Pet Owners May Enjoy Better Mental Well-Being

Anyone who owns or has owned a pet can provide anecdotal accounts of how interacting with their companion animals helped in times of crisis or emotional upheaval, and some studies suggest these benefits are more than just the subjective claims of animal lovers.

If you work with patients suffering from mental illnesses, it’s important to take note of the potential positive effects of animal companionship on symptoms, mood and social health.

How Do Pets Improve Mental Health?

Many benefits are attributed to owning a pet and interacting with domesticated animals, including:

  • Receiving unconditional love and support
  • Increased social interaction
  • A stronger feeling of meaning and purpose in life
  • More frequent physical activity
  • More time spent outdoors, leading to increased levels of vitamin D
  • Reduced stress from petting and grooming
  • Distraction from mental health symptoms
  • Better focus on the present
  • Establishment of a routine involving the care of another living being

Relief from a sense of loneliness

Owning a pet can also encourage playful behaviors and inspire mental health patients to engage in lighthearted activities.

What Does the Science Say?
It’s one thing to consider the claims of pet owners when it comes to the benefits of spending time with their furry friends, but a look at available scientific studies is required to know if interacting with animals truly has positive effects on mental health.

A brief review of the science shows:

  • One 10-month prospective study demonstrated getting a new cat or dog improved physical health and encouraged positive behaviors, such as increased physical activity, which has been shown to benefit mental well-being.
  • A review of 69 studies revealed some possible positive effects of human-animal interaction on stress hormones, pain management, aggression, interpersonal relationships, and levels of fear and anxiety.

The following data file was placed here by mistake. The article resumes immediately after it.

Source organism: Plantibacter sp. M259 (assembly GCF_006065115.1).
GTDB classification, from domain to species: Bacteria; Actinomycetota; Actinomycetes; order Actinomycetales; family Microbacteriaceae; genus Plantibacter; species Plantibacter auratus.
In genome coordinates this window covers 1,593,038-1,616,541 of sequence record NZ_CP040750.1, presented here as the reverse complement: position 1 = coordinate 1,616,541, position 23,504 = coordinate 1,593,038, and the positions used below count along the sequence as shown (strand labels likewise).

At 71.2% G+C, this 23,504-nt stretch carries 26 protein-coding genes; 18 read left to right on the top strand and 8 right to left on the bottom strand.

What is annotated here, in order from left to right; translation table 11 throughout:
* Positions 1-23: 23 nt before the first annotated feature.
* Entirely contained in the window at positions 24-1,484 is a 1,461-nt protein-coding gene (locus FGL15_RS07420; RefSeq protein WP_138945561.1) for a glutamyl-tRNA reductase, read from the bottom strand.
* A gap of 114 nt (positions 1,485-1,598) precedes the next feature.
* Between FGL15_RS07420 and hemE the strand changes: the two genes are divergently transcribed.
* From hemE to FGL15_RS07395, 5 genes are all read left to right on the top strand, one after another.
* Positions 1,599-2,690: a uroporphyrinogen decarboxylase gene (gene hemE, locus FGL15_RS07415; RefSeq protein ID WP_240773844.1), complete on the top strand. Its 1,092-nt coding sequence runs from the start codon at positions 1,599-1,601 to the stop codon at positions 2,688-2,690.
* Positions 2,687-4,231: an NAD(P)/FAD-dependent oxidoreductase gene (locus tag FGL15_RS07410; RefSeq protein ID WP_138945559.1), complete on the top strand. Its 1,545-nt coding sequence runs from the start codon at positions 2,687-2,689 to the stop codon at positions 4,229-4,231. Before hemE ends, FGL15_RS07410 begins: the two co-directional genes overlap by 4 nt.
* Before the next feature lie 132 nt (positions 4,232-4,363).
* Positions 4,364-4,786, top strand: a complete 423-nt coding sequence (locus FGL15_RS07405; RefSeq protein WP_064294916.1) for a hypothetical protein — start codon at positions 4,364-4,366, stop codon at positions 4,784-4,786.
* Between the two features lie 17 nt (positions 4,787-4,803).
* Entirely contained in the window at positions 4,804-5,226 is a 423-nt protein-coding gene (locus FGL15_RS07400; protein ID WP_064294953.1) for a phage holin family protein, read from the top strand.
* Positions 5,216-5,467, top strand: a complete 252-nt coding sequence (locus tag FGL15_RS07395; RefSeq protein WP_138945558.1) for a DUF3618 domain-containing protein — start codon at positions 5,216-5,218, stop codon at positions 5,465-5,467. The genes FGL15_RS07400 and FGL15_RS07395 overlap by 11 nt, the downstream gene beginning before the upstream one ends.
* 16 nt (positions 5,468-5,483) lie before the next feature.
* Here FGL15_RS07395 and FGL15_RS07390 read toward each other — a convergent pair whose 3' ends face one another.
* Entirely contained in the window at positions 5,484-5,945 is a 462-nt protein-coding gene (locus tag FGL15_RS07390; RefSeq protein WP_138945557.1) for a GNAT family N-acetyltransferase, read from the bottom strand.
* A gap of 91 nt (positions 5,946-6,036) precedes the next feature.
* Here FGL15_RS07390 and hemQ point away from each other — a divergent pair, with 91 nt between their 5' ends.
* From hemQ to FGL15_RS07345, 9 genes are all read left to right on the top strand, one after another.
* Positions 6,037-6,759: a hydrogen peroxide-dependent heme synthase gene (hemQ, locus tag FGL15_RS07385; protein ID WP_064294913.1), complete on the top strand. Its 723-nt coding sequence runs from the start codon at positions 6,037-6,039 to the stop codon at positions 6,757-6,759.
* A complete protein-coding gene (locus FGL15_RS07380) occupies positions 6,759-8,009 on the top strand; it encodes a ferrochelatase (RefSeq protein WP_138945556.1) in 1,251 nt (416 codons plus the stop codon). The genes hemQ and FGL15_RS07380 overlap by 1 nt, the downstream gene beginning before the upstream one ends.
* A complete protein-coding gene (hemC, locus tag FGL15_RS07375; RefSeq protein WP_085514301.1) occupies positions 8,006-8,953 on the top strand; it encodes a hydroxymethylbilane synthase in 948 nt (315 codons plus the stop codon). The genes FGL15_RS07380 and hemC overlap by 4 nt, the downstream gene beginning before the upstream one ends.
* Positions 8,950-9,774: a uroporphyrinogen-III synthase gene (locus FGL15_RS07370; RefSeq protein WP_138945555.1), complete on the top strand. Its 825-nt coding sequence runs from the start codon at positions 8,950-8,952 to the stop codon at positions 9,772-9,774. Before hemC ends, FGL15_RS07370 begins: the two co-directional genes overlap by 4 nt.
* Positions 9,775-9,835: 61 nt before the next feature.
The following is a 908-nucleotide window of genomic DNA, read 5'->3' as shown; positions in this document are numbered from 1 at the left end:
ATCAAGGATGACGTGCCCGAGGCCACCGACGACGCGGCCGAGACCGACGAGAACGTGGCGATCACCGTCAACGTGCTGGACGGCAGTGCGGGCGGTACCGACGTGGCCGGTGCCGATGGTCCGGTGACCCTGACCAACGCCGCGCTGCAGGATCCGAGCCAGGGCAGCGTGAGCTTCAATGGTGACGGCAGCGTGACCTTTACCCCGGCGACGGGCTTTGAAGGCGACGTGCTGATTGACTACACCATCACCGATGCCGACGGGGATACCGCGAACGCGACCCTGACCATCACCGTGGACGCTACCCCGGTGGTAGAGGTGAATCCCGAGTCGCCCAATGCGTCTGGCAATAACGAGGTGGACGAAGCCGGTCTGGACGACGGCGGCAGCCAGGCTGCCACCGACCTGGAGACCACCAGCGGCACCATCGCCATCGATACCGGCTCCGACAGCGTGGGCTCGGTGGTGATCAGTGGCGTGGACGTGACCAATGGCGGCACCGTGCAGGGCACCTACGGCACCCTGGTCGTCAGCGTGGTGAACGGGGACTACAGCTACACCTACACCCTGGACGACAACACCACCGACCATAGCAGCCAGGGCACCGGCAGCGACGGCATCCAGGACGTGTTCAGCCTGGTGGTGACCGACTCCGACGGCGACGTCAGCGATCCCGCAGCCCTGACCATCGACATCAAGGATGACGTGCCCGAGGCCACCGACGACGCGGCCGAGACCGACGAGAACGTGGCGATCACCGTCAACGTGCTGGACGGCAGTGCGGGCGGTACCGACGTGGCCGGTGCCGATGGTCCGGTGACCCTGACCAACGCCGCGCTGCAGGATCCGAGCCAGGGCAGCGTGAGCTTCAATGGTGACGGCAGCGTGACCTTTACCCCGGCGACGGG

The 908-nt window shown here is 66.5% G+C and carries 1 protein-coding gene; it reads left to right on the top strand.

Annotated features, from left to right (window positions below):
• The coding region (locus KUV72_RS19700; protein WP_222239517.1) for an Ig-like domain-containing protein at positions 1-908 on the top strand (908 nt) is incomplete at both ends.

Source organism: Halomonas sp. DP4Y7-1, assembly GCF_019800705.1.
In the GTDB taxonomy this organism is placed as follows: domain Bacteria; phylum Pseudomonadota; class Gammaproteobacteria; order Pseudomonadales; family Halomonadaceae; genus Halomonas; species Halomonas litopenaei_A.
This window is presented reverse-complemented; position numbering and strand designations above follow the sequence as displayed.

• Another review of 17 studies suggested a correlation between pet ownership and benefits for mental health patients, including emotional support, symptom management and the strong connections established with companion animals.

The Pet Ownership Prescription
In light of what these and other studies suggest, it’s now possible for licensed mental health practitioners (LMHPs) to provide patients with letters designating their companion animals as “emotional support animals” (ESAs). These animals require no special training or certification and are subject to different laws and regulations than service animals.

An ESA may be suggested for patients with:

  • Anxiety Debilitating fears or phobias
  • Depression
  • Mood disorders
  • Panic disorders
  • Personality disorders

Post-traumatic stress disorder (PTSD)

Should you choose to offer ESA letters to your patients, make sure they understand the laws they must follow as ESA owners and the reasonable accommodations these animals are given.

Because the benefits of having a companion animal are supported by emerging science and strong anecdotal evidence, it may be prudent to consider the positive outcomes your mental health patients may experience from the company and support of pets. From prompting more physical activity to providing a “willing ear” in times of emotional distress, animals can help those suffering from common mental conditions enjoy an improved quality of life.